Faced with growing pressure from rights defenders and members of his own Democratic Party, U.S. President Joe Biden has conveyed his support for a ceasefire to end violence in the Gaza Strip.
In a statement Monday, the White House said Biden “expressed his support for the ceasefire and discussed the U.S. commitment to Egypt and other partners to that end” in a phone call with the caretaker prime minister. Israeli, Benjamin Netanyahu.
“The president reiterated his strong support for Israel’s right to defend itself against indiscriminate rocket attacks,” the statement said.
A day earlier, Netanyahu had dit the Israeli military offensive in Gaza would continue “with full force”; Israeli airstrikes in the Gaza Strip since May 10 have killed more than 212 people, including 61 children, according to the Gaza Ministry of Health.
Tens of thousands of Palestinians have been displaced by Israeli bombings, which began on May 10 after the rocket launch from Gaza into Israel.
Hamas, the Palestinian faction that rules the blocked Palestinian territory, said the rockets were launched in retaliation for the forced expulsions of Palestinians from occupied East Jerusalem and Israeli attacks on the Al-Aqsa Mosque.
Biden “welcomed the efforts to deal with inter-communal violence and bring calm to Jerusalem” and “encouraged Israel to make every effort to ensure the protection of innocent civilians,” the White House reading said. of the call with Netanyahu.
Since the fighting broke out, Biden and senior officials in his administration have unequivocally publicly supported Israel, insisting that they work through diplomatic and military channels to try to reduce violence.
But the US for the third time locked a UN statement condemning Israel for its deadly military offensive in Gaza, which has drawn widespread criticism.
U.S. Army General Mark Milley warned Monday of possible destabilization beyond the Gaza Strip by continued fighting. “No one is interested in continuing to fight,” Milley told reporters shortly before landing in Brussels to talk to NATO allies, Reuters news agency reported.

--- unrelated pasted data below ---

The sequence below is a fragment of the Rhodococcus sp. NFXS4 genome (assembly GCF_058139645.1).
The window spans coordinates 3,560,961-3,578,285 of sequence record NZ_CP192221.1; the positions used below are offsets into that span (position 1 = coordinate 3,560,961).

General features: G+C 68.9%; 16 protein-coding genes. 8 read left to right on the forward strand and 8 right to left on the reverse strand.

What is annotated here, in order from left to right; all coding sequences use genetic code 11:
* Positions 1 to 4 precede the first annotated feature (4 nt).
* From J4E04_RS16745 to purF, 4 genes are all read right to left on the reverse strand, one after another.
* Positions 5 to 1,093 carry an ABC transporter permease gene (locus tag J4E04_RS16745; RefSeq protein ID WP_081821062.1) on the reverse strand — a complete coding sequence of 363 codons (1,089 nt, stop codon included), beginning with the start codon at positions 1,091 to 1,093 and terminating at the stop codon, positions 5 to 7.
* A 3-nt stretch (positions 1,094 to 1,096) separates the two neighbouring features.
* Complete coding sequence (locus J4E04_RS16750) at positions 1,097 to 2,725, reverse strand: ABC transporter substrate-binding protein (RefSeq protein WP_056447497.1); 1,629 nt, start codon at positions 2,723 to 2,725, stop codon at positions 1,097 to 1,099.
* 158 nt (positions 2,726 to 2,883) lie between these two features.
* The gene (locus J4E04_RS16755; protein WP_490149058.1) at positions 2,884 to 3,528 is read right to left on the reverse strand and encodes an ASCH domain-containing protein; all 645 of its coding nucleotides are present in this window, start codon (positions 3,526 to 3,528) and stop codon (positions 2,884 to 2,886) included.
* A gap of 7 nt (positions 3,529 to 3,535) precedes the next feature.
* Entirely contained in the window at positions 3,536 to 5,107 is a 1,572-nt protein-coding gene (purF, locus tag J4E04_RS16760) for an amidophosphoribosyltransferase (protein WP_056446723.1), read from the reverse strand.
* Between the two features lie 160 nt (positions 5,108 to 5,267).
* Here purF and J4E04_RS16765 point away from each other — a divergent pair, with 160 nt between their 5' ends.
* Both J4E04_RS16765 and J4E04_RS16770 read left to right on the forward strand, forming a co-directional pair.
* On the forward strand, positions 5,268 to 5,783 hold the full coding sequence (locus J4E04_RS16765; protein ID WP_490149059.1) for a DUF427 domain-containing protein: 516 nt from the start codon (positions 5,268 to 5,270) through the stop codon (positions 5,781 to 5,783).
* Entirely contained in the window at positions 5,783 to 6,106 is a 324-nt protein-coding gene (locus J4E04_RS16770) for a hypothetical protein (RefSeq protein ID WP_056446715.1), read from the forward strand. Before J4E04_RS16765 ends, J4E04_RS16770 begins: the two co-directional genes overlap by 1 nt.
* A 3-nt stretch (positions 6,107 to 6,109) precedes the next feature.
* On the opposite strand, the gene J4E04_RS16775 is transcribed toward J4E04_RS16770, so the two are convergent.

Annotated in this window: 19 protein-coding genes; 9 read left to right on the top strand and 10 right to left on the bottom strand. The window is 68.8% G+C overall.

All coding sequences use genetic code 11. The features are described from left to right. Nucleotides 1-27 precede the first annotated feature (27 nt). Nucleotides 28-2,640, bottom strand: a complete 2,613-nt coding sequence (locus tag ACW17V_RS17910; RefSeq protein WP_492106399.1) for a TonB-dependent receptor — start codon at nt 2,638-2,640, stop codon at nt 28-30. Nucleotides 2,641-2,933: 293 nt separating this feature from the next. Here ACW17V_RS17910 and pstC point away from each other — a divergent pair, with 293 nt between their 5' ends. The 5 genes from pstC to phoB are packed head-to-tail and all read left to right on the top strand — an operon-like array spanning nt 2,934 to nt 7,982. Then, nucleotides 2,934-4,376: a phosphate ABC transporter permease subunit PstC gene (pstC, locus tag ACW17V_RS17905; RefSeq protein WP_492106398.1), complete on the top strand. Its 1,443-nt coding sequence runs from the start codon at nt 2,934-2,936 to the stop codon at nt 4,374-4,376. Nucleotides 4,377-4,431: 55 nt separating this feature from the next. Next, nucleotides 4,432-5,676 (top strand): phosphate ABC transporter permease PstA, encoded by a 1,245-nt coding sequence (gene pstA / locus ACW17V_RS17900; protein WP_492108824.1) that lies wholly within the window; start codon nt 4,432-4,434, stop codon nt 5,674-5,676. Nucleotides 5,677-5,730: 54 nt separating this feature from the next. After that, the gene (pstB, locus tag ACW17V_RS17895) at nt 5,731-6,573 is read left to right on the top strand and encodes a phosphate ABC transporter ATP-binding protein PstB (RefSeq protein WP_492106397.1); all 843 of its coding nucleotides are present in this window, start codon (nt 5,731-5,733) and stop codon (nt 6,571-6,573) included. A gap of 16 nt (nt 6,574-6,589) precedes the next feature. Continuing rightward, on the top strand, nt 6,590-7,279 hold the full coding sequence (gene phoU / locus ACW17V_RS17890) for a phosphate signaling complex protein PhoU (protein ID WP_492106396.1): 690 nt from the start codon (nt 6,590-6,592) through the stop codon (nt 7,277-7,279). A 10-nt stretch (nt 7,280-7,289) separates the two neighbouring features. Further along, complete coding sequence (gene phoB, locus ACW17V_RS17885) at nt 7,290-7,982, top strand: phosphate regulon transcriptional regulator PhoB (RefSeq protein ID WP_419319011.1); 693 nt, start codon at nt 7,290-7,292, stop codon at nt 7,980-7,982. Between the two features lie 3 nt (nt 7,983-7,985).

“My assessment is that you risk a wider destabilization and that you risk a whole host of negative consequences if the fighting continues,” Milley said. “De-escalation is a smart course of action right now for all stakeholders.”
Jordanian King Abdullah, in a call on Monday with UN Secretary-General Antonio Guterres, stressed that “the international community must take responsibility and move forward effectively to stop Israeli attacks and prevent their recurrence,” as well as stopping the aggression in Gaza, ”the royal court said in a statement.
John Hendren, of Al Jazeera, a Washington informant, said Biden had faced criticism from both Republicans and Democratic Party progressives.
In an emotional speech on the floor of the House on May 13, Representative Rashida Tlaib, an American Palestinian, criticized Biden and other senior administration officials for failing to recognize “Palestinian humanity” in the midst of Israeli airstrikes.
“Those words are stronger than we would have heard in the past,” Hendren said, about recent comments from Tlaib and other Progressive Democratic representatives Ilhan Omar and Alexandria Ocasio-Cortez.
Finally !! Our delay in supporting the ceasefire has caused the killing of children and the destruction of lives.
Now Biden must press for an end to the occupation. https://t.co/pfgDoIfpK0
– Ilhan Omar (@IlhanMN) May 17, 2021
Meanwhile, a group of 25 Democratic senators signed a public letter to Biden over the weekend calling for an immediate ceasefire.
As the number of Palestinian deaths continued to rise in Gaza on Monday, Democratic Senate Majority Leader Chuck Schumer, who has traditionally been a staunch supporter of Israel, also called for a ceasefire.
“I want to see the ceasefire come quickly and mourn the loss of lives,” Schumer told reporters at the U.S. Capitol, saying he supported an earlier statement from a Senate Democrat and Republican calling for a ceasefire on fire.
“As a result of the Hamas rocket attacks and Israel’s response, both sides must acknowledge that too many lives have been lost and must not further heat up the conflict,” the statement said on Monday. May of Senators Chris Murphy and Todd Young.
Hendren said “what’s striking” is that most Senate Democrats had signed the letter encouraging Biden to call for a ceasefire as soon as possible. “This is an implicit critique of Democrats that doesn’t do enough,” he said.
Phyllis Bennis, director of the New Internationalism Project at the Institute of Political Studies in Washington, DC, said the Biden administration has followed in the footsteps of previous presidents who supported Israel in times of crisis.
“Washington is constantly responding to Israeli aggression against Gaza or Lebanon, by refusing to allow the UN to push for an immediate ceasefire … and to send additional weapons to bolster the current US-supplied arsenal in the United States.” Bennis told Al Jazeera in an email Monday.